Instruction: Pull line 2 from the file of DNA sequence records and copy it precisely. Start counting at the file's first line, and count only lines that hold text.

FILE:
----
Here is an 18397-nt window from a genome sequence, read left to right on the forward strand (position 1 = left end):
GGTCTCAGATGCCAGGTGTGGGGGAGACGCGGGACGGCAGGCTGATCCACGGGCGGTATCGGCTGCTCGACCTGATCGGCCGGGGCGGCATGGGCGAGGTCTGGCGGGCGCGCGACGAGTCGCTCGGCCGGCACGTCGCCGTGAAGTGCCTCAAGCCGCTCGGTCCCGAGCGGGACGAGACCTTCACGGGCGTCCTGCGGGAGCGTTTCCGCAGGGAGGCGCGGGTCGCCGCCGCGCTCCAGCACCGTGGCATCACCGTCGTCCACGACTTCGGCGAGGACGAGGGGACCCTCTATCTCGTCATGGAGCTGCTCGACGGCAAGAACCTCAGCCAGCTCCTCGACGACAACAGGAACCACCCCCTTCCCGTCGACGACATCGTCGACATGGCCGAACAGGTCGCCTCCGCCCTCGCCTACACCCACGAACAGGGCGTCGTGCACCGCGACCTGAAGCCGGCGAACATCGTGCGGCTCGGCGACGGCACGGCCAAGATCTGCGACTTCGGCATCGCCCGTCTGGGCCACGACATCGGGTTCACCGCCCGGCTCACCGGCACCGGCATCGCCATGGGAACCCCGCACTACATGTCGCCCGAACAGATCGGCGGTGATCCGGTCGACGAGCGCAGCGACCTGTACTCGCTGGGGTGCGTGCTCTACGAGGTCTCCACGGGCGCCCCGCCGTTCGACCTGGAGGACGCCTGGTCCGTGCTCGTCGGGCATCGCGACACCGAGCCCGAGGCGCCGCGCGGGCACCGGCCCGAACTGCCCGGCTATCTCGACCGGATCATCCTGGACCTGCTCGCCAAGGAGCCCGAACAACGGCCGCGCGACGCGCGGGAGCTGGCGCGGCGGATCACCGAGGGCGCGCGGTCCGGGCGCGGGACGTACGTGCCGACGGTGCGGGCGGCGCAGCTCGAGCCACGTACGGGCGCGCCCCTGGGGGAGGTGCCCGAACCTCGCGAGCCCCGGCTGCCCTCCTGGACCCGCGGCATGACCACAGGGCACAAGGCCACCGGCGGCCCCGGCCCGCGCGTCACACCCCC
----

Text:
GGTCTCAGATGCCAGGTGTGGGGGAGACGCGGGACGGCAGGCTGATCCACGGGCGGTATCGGCTGCTCGACCTGATCGGCCGGGGCGGCATGGGCGAGGTCTGGCGGGCGCGCGACGAGTCGCTCGGCCGGCACGTCGCCGTGAAGTGCCTCAAGCCGCTCGGTCCCGAGCGGGACGAGACCTTCACGGGCGTCCTGCGGGAGCGTTTCCGCAGGGAGGCGCGGGTCGCCGCCGCGCTCCAGCACCGTGGCATCACCGTCGTCCACGACTTCGGCGAGGACGAGGGGACCCTCTATCTCGTCATGGAGCTGCTCGACGGCAAGAACCTCAGCCAGCTCCTCGACGACAACAGGAACCACCCCCTTCCCGTCGACGACATCGTCGACATGGCCGAACAGGTCGCCTCCGCCCTCGCCTACACCCACGAACAGGGCGTCGTGCACCGCGACCTGAAGCCGGCGAACATCGTGCGGCTCGGCGACGGCACGGCCAAGATCTGCGACTTCGGCATCGCCCGTCTGGGCCACGACATCGGGTTCACCGCCCGGCTCACCGGCACCGGCATCGCCATGGGAACCCCGCACTACATGTCGCCCGAACAGATCGGCGGTGATCCGGTCGACGAGCGCAGCGACCTGTACTCGCTGGGGTGCGTGCTCTACGAGGTCTCCACGGGCGCCCCGCCGTTCGACCTGGAGGACGCCTGGTCCGTGCTCGTCGGGCATCGCGACACCGAGCCCGAGGCGCCGCGCGGGCACCGGCCCGAACTGCCCGGCTATCTCGACCGGATCATCCTGGACCTGCTCGCCAAGGAGCCCGAACAACGGCCGCGCGACGCGCGGGAGCTGGCGCGGCGGATCACCGAGGGCGCGCGGTCCGGGCGCGGGACGTACGTGCCGACGGTGCGGGCGGCGCAGCTCGAGCCACGTACGGGCGCGCCCCTGGGGGAGGTGCCCGAACCTCGCGAGCCCCGGCTGCCCTCCTGGACCCGCGGCATGACCACAGGGCACAAGGCCACCGGCGGCCCCGGCCCGCGCGTCACACCCCC